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Examine George, Martha and Nick's responses to the totalitarian vision of the future and what those responses reveal about their characters and relationships. Who's Afraid of Virginia Woolf.

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Re-read from p45 'Martha: What's all this business about chromosomes?' to p47 'Martha: Isn't that nice?' Examine George, Martha and Nick's responses to the totalitarian vision of the future and what those responses reveal about their characters and relationships. Who's Afraid of Virginia Woolf is a subtle example of a Theatre of the Absurd play, which surreally reflected existentialist philosophy: that people should take responsibility for their own state and actions. Edward Albee wrote and set his play during the Cold War in the early 1960s. The Second World War was still fresh in people's minds, and the key issue in this extract is the totalitarian vision of the future. This was a fear derived from political issues of the time, specifically, the fear of communism. Honey, who is quite drunk in this part of the play, doesn't make any important contributions and no-one, apart from Nick, takes any notice of her. Nevertheless, the other characters, in particular George, react to the totalitarian vision of the future in such a manner that uncovers details about their personality, and their relationships with others. George governs this scene, whereas it seemed as if Martha was the controlling character before. ...read more.


George maintains his game-playing and point-scoring with Martha by assuming a teacher-like tone, while Martha is the pupil. He explains that the chromosome business is "very simple, Martha", patronising her like she's a child, again continuing the games. George belittles her, implying she's a monster with a ravenous, almost sexual, appetite that "eats [chromosomes]... for breakfast". His sudden increase in conversation may be a means to hinder Martha's incessant flirting with Nick, since he is feeling rather threatened by Nick. Although George is speaking to Martha he is directing it at Nick. He links the idea of the banal unvarying race personally to Nick, referring to the "smooth, blond, and right at the middleweight limit" civilisation of seemingly "glorious men". Nick fits this description perfectly, personifying the typical, superficially perfect American Dream, and by making his condemnation of the vision specifically related to Nick, George challenges him. George is contemptuous towards Nick, and as the stage directions read, ignores him when Nick tries to protest. He doesn't trust Nick, and George openly challenges him: "I know when I'm being threatened." This demonstrates his acknowledgement of both the sexual threat Nick poses, and of the battle between art and science. ...read more.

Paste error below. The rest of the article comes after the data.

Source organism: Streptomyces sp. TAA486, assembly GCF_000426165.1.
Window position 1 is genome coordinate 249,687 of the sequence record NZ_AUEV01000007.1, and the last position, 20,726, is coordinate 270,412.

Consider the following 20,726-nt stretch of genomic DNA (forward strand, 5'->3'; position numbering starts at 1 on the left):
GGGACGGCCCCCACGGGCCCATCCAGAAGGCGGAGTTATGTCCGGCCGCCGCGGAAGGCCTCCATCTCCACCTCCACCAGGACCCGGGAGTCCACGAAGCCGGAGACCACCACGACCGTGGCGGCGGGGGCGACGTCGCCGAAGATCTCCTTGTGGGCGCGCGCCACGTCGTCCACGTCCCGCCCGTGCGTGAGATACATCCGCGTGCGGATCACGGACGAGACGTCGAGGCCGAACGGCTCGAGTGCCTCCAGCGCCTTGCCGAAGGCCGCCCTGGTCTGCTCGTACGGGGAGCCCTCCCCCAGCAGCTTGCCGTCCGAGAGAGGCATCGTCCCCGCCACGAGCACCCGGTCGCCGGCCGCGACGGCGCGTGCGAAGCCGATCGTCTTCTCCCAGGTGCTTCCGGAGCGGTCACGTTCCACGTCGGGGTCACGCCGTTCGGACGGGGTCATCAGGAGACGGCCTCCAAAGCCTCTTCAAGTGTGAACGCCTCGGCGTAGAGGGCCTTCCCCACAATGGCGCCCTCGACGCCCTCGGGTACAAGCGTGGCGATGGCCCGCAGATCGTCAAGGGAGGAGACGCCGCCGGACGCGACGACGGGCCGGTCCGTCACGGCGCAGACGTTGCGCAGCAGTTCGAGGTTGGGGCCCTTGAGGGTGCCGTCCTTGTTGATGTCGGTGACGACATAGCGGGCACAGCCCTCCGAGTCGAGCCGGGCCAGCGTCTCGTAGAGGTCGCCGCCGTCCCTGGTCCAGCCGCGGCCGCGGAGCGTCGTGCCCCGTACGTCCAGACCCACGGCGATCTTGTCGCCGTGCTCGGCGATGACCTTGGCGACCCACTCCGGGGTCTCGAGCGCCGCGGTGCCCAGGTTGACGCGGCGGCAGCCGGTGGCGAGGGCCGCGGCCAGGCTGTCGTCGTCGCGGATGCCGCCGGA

Awww... Goody," are not ones made with great enthusiasm or with interest, although she is "impressed" at the start of George's explanation of chromosomes to her. When Martha does comment it does not exhibit anything that we don't already know about her, such as her sexual forwardness. Martha is subtly developing her relationship with Nick, flattering him constantly. She remarks how it's "not a bad idea" if everyone looked like him, and "salaciously" says "So, everyone's going to look like you, eh?" Martha's obvious flirting could either be taken seriously, or as just another game to annoy George. Along with her advances towards Nick, she gets at George by putting him down, teasing him about his "paunch". Martha and George's childish games are a common part of their interaction, and her mocking him is all part of the game. This extract is essential in showing how there is a gradual development of characters and their opinions, especially George. How the relationships between characters are portrayed in this extract is significant: they are beginning to develop, and their true nature is progressively being exposed. Yet Albee does not simply convey the characters and their relationships with each other, but perhaps even a portrayal of a wider society. In this extract, Albee criticises the concept of the 'American Dream', the idea of perfection through George, and successfully shows how all that glitters is not necessarily gold. (1263 words) ...read more.

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